SERVING UP SANITIZER

Houston distillery now creating hand sanitizer to alleviate shortages

Gulf Coast Distillers is located in the East End. Courtesy of Gulf Coast Distillery

A Houston company is doing its part to help alleviate shortages of hand sanitizer that have been triggered by the coronavirus pandemic.

Gulf Coast Distillers has repurposed one of its production and bottling lines to produce the alcohol-based cleaning product.

C4U Hand Sanitizer could make its way into local retailers as early as later this week, the company announced. Exact locations and pricing will be announced once the product is ready for stores.

"As the coronavirus concerns have grown over the past week, and the supply of important health items has become sparse, we have decided to shift a significant part of our production resources to help our community in this time of need," Gulf Coast Distillers' president & CEO Carlos de Aldecoa said a statement.

For those unfamiliar, Gulf Coast operates a large distillery in Houston's East End. Some of its consumer brands include Giant Texas bourbon and BJ Hooker's vodka.

The company does not expect that switching one line over to hand sanitizer will significantly diminish the availability of those other products.

Producing hand sanitizer in response to recent shortages puts Gulf Coast in prestigious company. Luxury goods maker LVMH, a French firm that owns prestigious brands such as Louis Vuitton and Tiffany & Co., recently announced that it would also begin producing the product. Other distilleries across America have also begun to produce hand sanitizer to alleviate shortages.

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This article originally ran on CultureMap.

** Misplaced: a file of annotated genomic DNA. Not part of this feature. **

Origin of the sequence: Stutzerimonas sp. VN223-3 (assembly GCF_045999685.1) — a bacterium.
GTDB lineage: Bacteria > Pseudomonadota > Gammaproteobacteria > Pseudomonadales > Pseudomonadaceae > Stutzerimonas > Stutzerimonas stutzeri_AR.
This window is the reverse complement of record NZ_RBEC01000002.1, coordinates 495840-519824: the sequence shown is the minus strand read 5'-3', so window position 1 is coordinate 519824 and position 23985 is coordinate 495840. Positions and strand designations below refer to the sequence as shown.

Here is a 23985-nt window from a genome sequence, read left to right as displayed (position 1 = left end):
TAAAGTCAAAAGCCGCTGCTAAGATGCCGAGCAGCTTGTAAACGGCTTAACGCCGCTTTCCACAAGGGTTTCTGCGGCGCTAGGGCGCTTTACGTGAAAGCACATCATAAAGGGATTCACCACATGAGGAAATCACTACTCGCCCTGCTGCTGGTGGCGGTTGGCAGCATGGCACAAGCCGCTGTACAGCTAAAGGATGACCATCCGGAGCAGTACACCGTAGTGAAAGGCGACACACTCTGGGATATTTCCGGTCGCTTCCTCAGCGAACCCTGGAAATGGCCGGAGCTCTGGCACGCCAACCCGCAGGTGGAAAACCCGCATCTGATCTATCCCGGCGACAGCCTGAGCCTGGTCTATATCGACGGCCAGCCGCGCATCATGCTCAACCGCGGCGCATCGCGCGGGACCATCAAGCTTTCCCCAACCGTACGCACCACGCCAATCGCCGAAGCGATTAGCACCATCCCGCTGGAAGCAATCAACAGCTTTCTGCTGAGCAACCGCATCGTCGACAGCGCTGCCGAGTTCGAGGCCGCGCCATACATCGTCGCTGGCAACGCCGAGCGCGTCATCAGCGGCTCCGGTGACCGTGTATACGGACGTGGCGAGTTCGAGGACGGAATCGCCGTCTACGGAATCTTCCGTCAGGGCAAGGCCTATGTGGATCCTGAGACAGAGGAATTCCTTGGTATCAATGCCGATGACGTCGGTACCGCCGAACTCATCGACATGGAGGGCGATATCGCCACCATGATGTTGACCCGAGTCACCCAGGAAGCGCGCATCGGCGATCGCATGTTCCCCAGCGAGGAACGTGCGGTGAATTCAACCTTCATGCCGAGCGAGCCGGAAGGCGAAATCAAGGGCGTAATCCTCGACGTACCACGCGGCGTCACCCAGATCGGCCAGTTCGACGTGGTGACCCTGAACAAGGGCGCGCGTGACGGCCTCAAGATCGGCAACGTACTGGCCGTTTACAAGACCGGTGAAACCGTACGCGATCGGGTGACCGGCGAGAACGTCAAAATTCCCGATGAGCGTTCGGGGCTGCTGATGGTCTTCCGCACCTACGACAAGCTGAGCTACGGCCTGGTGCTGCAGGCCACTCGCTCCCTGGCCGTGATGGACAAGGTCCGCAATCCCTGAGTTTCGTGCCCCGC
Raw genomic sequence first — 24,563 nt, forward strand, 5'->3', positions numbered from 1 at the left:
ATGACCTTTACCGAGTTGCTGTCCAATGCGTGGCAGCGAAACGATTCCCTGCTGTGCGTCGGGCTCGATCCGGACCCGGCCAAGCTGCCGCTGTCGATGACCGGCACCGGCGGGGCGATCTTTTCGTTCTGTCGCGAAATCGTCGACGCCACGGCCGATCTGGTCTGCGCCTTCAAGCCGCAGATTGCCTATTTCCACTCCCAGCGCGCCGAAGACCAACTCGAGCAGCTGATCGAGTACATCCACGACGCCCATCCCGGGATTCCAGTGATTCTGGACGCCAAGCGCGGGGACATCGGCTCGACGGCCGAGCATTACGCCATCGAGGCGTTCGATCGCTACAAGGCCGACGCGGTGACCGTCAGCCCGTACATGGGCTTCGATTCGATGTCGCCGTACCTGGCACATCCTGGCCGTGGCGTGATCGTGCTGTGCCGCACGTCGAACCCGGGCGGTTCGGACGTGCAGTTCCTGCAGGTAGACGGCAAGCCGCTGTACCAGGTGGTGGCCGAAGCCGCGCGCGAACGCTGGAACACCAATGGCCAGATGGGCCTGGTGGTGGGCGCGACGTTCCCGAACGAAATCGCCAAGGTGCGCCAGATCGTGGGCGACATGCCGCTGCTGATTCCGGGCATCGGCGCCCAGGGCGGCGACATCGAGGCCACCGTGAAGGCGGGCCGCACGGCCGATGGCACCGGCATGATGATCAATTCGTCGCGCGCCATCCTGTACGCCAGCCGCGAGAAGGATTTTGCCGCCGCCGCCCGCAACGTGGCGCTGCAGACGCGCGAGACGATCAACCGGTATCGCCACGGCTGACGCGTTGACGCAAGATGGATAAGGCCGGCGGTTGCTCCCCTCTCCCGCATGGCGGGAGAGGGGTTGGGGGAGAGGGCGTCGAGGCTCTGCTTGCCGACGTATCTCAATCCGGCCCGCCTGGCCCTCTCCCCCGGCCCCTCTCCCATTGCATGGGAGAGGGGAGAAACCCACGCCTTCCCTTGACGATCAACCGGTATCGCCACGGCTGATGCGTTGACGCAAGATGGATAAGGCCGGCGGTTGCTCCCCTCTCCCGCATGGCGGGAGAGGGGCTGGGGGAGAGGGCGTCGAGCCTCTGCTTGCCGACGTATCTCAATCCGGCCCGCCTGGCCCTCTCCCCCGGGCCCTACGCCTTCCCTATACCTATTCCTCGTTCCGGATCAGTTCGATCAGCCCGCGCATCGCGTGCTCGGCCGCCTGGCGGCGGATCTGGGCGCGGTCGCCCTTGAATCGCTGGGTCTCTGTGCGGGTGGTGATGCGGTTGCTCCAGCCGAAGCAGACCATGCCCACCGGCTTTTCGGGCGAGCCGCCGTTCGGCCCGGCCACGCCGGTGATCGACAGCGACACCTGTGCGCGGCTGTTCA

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Building Houston

 
 

Not everyone is as holly jolly amid the holidays. Image via Getty Images

It’s a grinch's cyber-playground, and this holiday season, you’re at risk — even if you think it won’t happen to you.

The good news is you can protect yourself from scams and fraud. Just remember that cybercriminals don’t discriminate, they can prey on anyone.

These statistics may surprise you:

  • Anxiety about having a mobile device hacked differs by demographic; low-income Black women rank mobile security as their number one concern, while the general population ranks mobile security as their third largest concern, according to a recent Recon Analytics survey of more than 3,297 U.S. consumers.
  • 44 percent of millennials have been victims of online crime in the last year and 31 percent admit they share their passwords with others.
  • Romance scams resulted in the most financial losses for adults aged 60 and over
  • Younger consumers took fewest actions after being notified of a data breach affecting their identity/online accounts in Q1 2022
  • Nearly 50 percent of American gamers have experienced a cyberattack on their gaming account or device
  • 47 percent of women who live in cities say their identities and/or data has been compromised in the past 6 months due to lack of home internet protections, compared with 53 percent of city men who say the same thing, according to a recent Recon Analytics survey.